Lansing Police Department(LANSING, Mich.) — A Michigan police department has released body camera footage that appears to show an officer striking a 16-year-old runaway they were apprehending to return to a youth center.Officers from the Lansing Police Department were called on Friday morning after emergency dispatchers received a 911 call from a resident asking police to pick up two teens who had escaped from an in-county youth center, Lansing Police Chief Mike Yankowski told reporters during a news conference on Friday. The teens, a 16-year-old girl and a 15-year-old boy, were being housed at the center for probation violations, and police had warrants to re-detain them, Yankowski said. Officers had been looking for them in the same area the day before, Yankowski said.When officers arrived to the neighborhood, they spotted two people who matched the teens’ descriptions who “took off running” once the officers identified themselves, Yankowski said.Body camera footage from officer Bailey Ueberroth begins as he chases the 16-year-old girl through a residential neighborhood in Lansing. After Ueberroth handcuffs her, they walk together back to his patrol car, and she begins shouting at people on the street before slipping out of her handcuffs.Another officer then comes to assist re-securing the handcuffs as the teen and Ueberroth struggle on the ground, the video shows, and the teen continues to yell at the onlookers on the street.“I didn’t put my hands on her,” she screams in frustration. “You called the police for no reason.”The teen then falls to the ground, causing the officers to carry her back to the patrol car by her legs and arms, the video shows.Once she was placed in the backseat, she extended her right leg to prevent the officers from closing the car door. PHOTO: Body camera footage from the Lansing Police Department shows an officer striking a 16-year-old girl who had escaped from a youth home on probation violation charges on Friday, June 14, 2019. Lansing Police DepartmentThe teen could be heard yelling at the officer to stop hitting her, but she continued to hold the car door open with her foot, telling officers “no” when they told her to put her leg in the car.“I ain’t doing s—,” the teen says as multiple people on the street admonish the officers for how they handled the situation.Once the officers finally close the door, Ueberroth starts the car and drives away as the teen cries in the backseat.The 15-year-old male was also captured and returned to the youth center, Yankowski said. He did damage to another patrol car by kicking it, Yankowski added.Officers are permitted to use force that is “objectively reasonable,” and this case will be thoroughly reviewed, Yankowski said.Ueberroth has been with the department for six months and Howley has been with the department for a year, police said in a press release. They have been placed on administrative leave as the department conducts the internal investigation.The girl was not injured in the incident and did not require medical attention when she returned to the youth center, according to the police chief.Both officers suffered minor scrapes and cuts and one of the officers strained a hand, Yankowski said.Copyright © 2019, ABC Radio. All rights reserved.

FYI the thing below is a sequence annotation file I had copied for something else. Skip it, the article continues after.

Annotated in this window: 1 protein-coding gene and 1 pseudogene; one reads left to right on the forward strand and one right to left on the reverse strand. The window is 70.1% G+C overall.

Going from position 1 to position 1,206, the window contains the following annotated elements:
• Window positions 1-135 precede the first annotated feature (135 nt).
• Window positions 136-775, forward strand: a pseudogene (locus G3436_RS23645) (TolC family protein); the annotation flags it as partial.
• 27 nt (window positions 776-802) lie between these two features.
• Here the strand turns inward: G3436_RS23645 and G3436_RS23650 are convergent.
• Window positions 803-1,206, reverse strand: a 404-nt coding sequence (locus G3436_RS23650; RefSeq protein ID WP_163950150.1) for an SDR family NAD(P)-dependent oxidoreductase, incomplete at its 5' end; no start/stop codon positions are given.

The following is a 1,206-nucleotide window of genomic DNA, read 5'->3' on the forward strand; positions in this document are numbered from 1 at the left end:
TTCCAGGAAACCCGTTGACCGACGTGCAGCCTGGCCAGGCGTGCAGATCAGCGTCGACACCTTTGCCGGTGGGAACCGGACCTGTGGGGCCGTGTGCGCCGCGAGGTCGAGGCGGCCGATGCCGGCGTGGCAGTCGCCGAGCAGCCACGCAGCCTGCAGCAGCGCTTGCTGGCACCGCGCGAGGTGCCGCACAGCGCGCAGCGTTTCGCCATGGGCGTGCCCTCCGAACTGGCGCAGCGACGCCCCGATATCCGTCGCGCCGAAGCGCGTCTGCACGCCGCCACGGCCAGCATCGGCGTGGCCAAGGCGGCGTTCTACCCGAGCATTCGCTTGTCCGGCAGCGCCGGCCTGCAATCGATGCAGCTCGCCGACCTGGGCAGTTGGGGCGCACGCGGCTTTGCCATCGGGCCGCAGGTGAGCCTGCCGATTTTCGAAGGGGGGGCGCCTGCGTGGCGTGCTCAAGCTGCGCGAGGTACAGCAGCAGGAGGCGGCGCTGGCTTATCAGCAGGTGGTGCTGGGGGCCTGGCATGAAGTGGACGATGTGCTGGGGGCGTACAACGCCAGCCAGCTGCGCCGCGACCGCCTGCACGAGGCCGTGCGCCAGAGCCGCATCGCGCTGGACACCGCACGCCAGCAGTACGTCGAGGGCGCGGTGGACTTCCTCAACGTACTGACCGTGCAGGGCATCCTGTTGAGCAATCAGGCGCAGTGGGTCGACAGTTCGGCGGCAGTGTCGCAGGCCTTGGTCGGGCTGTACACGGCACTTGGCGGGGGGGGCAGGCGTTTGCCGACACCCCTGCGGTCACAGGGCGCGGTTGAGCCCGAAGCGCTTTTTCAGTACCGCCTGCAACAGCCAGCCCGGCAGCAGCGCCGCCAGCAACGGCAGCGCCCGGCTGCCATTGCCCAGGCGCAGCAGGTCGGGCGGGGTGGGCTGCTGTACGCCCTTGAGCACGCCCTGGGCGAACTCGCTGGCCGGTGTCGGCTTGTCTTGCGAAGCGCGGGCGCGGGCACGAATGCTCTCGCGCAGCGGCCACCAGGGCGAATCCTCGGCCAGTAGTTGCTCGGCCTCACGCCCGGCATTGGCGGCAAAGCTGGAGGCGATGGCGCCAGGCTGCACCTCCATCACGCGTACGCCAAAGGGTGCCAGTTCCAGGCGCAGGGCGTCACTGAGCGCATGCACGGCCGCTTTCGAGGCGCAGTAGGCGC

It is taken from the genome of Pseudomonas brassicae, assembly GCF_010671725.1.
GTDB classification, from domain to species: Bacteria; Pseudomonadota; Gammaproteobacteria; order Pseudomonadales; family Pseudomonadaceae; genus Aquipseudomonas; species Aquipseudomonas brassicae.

iStock(JONESBORO, Ark.) — Five young girls in Arkansas are being praised for springing into action after spotting a man who appeared to be trying to take his own life.Allannah Orsby, A’niah Graves, Diamonique Reynolds, Jimaria Jackson and McKinna Robinson, ages 12 to 14, were on their way to Annie Camp Junior High in Jonesboro for their basketball game when they crossed a bridge and saw a man with cables, according to Vicki Montgomery, the head coach of the girl’s basketball team.As they walked by, the man told them, “Y’all have a nice life,” Montgomery told ABC News in a telephone interview.“They turned around and he was placing rope and cable over his neck,” Montgomery said.The girls immediately called 911 and began talking to the man until help arrived.“They got really scared,” Montgomery said. “They told him not to do that.”Jonesboro police confirmed to ABC News that it was students who alerted officials to the man.“When we see something, we need to say something if it is out of the ordinary,” police spokeswoman Sally Smith told ABC News.Police said they could not say the status of the man at this time, but he was uninjured when they arrived and taken to a hospital.Montgomery said the girls hadn’t told her about the incident, which occurred on Dec. 5, after it happened. It was another coach who came up to Montgomery the next day and said, “your girls saved some guy’s life last night.”“They didn’t do it for publicity,” she said. “They did it because they genuinely cared about a person they didn’t know.”She said the ordeal was an experience that has greatly affected them.“Some of them struggle in life, as well. I think it opened their eyes to things that, at that age, most adults don’t even see,” Montgomery said. Copyright © 2019, ABC Audio. All rights reserved.